[00:10:20]Tina Talarico: It is okay for commercial. We’ve seen, nine and 10% rates and we may see that again. There’s no way to predict that, but rates are running anywhere between seven and a quarter to eight and a half and if you’re doing a fixed and rent or fixed and flip we offer those as well, where we loan 80% of the purchase of the property and we loan a hundred percent of the rehab costs. That’s a 12 month interest only loan. We have options where you don’t make any payments while you’re rehab. People are usually, investors are usually in and out of there in three or four months and I have one in particular right now that purchased a property. It was in a trust and the property was just dated. It was a very big, 2-story nice house. It was just had the seventies, green and gold and so she purchased it. They had it on the market for quite a while and they could not sell it. After sat on the market, she paid a hundred thousand dollars for it. We loaned her $53,000 on that fixed and flip. She also buys properties and holds them. She buys them and fixes them and holds and rents. But this particular one had so much equity in it that she decided to flip it. She put it on the market for two 60 and sold it for two 60. So that was an, a little bit of an unusual deal, but you can still make a pretty good bit of profit off of a fix and flip.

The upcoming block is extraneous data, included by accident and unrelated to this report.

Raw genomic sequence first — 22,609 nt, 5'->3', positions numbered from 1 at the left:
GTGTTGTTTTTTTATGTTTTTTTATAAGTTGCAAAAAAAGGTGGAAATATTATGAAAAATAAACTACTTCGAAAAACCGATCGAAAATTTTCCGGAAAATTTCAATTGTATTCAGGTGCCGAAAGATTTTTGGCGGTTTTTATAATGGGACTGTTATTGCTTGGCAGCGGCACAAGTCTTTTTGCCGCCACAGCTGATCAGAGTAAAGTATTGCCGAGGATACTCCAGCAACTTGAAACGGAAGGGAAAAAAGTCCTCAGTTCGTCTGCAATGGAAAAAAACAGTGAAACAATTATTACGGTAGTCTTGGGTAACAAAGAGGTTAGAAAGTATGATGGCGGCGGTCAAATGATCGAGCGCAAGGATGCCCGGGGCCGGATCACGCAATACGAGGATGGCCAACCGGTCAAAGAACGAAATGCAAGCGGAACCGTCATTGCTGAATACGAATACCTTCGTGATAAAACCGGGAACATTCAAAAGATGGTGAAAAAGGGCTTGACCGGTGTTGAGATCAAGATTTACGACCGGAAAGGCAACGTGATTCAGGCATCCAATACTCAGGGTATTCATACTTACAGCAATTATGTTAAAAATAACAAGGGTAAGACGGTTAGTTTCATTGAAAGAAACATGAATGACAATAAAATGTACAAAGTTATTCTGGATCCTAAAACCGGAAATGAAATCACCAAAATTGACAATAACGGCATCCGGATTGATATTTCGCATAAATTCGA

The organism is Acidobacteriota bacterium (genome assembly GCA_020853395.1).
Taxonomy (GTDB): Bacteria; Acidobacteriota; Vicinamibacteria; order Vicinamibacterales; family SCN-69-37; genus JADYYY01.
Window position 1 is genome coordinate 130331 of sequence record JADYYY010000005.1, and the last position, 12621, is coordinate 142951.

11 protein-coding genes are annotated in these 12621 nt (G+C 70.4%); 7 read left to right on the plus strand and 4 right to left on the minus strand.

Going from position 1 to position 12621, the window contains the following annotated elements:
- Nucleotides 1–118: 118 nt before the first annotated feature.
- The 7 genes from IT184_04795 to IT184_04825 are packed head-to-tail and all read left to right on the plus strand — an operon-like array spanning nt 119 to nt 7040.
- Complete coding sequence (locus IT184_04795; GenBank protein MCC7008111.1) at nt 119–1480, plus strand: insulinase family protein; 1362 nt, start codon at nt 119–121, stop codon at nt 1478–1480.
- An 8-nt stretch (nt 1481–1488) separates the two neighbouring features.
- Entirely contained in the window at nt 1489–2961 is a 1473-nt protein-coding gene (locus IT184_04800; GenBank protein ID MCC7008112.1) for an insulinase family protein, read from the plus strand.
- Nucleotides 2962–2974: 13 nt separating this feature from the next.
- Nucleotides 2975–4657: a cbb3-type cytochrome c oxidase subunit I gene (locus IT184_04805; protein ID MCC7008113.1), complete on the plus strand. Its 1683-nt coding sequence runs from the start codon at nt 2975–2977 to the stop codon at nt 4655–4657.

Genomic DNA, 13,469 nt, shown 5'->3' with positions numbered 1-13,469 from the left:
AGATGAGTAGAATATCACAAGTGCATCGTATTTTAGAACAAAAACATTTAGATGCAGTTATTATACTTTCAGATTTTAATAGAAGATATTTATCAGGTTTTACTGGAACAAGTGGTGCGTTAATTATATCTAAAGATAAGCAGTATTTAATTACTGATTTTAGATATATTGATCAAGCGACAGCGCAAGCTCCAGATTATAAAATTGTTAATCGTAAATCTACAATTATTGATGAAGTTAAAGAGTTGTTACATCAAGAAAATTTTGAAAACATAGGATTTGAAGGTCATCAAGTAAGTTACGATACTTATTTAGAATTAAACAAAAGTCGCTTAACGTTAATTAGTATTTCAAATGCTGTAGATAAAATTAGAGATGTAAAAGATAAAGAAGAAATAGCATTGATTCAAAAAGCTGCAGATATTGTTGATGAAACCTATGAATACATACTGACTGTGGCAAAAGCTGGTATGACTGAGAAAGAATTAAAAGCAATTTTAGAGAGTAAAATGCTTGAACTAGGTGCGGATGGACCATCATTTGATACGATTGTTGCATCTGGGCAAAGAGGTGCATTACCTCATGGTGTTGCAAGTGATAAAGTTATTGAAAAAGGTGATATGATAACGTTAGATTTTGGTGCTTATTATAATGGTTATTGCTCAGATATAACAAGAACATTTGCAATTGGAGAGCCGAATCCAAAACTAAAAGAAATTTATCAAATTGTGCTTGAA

[00:11:44]Brett Bernard: So basically if I find a home they’re asking a hundred grand for it, a CMA says the market value is gonna one 90. I put down 20%, y’all owe me 80,000. I need $60,000 to get it ready for market y’all will loan me a hundred percent of the 60,000. No payments or anything? Now, obviously the loan’s accruing interest through that year, so is that added back into the loan payout? When the house closes?